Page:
“I feel that there is a pair of eyes watching me all the time, and the Internet is no longer the safe space it deserves. I hope that with Hichilema’s victory, this situation will now change,” he added.
According to a survey conducted by Freedom House, Zambia is a country with 9.4 million online users and its Internet access is rated as “partially free”.
During the presidential election voting period, access became increasingly controversial.
According to reports, on election day, the social media platform WhatsApp was blocked, although the government had eliminated concerns about the Internet shutdown before the polls. According to reports, during the election campaign, the Internet was also interrupted in the southern opposition strongholds.
Linda Kasonde, the executive director of the Chapter One Foundation, stated that the foundation took the government to court for Internet restrictions and other human rights violations that violated the Constitution. Since Lungu has been in power for six years, authoritarian rule has increased. .
Kasund said: “We have this’one country, one Zambia’ saying, but we have seen this situation worsen under the leadership of President Lungu. We have seen the human rights record through suppressing critics and opposition. Bad.”
“He has always been a divisive figure. He is deeply entrenched in political lines, tribal lines, and human rights, so now we must bridge these differences. We need a government that respects civil rights and is more responsible,” he added.
Although the high turnout rate of most young voters may have prevented Lungu from being re-elected, young voters in Zambia also hope that Hicilema will fulfill his promise to solve the dying economic problem of soaring inflation and rising youth unemployment.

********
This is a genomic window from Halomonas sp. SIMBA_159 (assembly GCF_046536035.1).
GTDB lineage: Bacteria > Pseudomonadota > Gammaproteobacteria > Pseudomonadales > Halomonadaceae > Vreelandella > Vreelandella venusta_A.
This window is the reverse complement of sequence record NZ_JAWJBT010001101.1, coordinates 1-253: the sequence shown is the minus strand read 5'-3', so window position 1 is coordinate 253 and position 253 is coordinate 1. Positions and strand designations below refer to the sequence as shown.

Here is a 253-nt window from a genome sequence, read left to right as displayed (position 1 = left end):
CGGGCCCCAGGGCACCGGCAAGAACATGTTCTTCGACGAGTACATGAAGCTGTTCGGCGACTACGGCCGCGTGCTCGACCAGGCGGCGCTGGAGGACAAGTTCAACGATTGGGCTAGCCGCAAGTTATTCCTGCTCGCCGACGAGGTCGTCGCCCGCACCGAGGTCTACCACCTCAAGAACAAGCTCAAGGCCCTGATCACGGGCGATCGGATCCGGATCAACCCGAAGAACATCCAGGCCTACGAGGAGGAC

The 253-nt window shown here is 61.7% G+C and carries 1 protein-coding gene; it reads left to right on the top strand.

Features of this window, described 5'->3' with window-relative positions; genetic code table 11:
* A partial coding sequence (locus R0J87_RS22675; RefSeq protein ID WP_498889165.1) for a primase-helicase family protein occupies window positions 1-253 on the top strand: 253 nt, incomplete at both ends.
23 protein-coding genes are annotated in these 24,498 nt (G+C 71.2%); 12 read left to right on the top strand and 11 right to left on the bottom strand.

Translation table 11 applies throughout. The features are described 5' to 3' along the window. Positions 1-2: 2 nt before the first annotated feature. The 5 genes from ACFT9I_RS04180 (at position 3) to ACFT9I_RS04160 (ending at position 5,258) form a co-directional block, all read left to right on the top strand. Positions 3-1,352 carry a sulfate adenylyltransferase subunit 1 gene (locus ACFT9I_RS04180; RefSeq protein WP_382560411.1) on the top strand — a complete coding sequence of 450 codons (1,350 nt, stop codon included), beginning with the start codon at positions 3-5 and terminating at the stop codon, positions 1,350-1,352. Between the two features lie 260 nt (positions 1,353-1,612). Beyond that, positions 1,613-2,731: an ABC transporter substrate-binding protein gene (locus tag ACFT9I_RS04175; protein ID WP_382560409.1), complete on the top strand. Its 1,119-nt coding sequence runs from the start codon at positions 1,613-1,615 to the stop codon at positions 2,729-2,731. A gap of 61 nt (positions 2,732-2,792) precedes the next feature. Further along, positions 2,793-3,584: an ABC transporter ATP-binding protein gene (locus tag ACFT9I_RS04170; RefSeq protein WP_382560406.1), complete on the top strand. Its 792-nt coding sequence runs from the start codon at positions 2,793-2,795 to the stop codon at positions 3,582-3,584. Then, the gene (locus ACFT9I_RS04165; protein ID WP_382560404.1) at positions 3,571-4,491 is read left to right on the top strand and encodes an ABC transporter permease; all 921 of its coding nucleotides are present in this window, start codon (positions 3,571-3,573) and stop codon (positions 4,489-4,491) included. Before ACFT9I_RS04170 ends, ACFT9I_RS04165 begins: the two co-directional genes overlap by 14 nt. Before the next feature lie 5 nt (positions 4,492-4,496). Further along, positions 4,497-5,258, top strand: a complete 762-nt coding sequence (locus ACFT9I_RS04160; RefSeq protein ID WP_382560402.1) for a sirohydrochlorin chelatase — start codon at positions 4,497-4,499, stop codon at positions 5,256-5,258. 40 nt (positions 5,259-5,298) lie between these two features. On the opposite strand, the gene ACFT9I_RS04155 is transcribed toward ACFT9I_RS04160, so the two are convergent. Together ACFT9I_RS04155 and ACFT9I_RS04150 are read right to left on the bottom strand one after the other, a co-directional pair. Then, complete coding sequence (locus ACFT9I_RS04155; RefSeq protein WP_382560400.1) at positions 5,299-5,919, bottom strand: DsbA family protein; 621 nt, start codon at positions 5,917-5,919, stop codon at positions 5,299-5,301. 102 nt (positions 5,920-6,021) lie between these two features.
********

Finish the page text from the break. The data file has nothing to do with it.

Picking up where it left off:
Hichilema’s UPND party has always bluntly opposed Lungu’s profligacy.
Zambia is the first African country to default on debt repayment to the International Monetary Fund since the pandemic, and has called for relief programs because COVID-19 and loans used to build infrastructure have slowed the economy.
Under the leadership of the Patriotic Front, Zambia borrowed from China to build the Kafue Gorge Hydropower Dam and the more modern Kenneth Kaunda International Airport, named after the country’s late founding president. Many people think he is united with Symbol of peace.
This copper-rich southern African country will pay 1.7 billion US dollars in installments to repay its debts, and needs loans to repay more than 12 billion US dollars of foreign debt.
According to the Zambia Africa Barometer’s Sustainable Development Goals scorecard released in July, “Compared with five years ago, the country is experiencing increasing poverty, hunger, and economic and racial inequality.”
Despite his optimism about Hickelma, the 27-year-old Sebastian Mwila is a youth advocate and campaign assistant to a PAF parliamentarian. He is against any leader not using state tools for himself. The ability to make profit is doubtful.
“What’s refreshing is that we have a new and worth looking forward to in Hichilema, but over time, every leader always uses his power to his advantage instead of favoring people outside the power. And criticizing citizens,” he said.
With the opening of businesses after the pandemic and the slow recovery of life after opinion polls, the challenge of restoring Zambia’s human rights record and economy lay ahead.